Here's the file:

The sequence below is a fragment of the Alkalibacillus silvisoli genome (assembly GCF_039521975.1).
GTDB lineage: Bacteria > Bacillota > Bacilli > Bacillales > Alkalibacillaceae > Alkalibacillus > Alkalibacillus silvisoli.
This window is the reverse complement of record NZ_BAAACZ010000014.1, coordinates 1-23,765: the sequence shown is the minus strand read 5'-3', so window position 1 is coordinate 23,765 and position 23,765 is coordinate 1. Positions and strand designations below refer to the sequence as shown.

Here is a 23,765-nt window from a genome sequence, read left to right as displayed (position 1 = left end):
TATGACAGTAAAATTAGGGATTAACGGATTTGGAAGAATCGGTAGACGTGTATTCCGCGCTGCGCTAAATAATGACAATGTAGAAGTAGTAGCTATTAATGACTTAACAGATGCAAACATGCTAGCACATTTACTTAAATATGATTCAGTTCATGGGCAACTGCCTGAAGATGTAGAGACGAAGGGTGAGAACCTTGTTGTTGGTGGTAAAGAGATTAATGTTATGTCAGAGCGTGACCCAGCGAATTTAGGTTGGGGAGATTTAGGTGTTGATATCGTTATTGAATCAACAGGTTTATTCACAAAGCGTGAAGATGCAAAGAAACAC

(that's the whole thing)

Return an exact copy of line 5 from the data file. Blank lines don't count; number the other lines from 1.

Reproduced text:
TATGACAGTAAAATTAGGGATTAACGGATTTGGAAGAATCGGTAGACGTGTATTCCGCGCTGCGCTAAATAATGACAATGTAGAAGTAGTAGCTATTAATGACTTAACAGATGCAAACATGCTAGCACATTTACTTAAATATGATTCAGTTCATGGGCAACTGCCTGAAGATGTAGAGACGAAGGGTGAGAACCTTGTTGTTGGTGGTAAAGAGATTAATGTTATGTCAGAGCGTGACCCAGCGAATTTAGGTTGGGGAGATTTAGGTGTTGATATCGTTATTGAATCAACAGGTTTATTCACAAAGCGTGAAGATGCAAAGAAACAC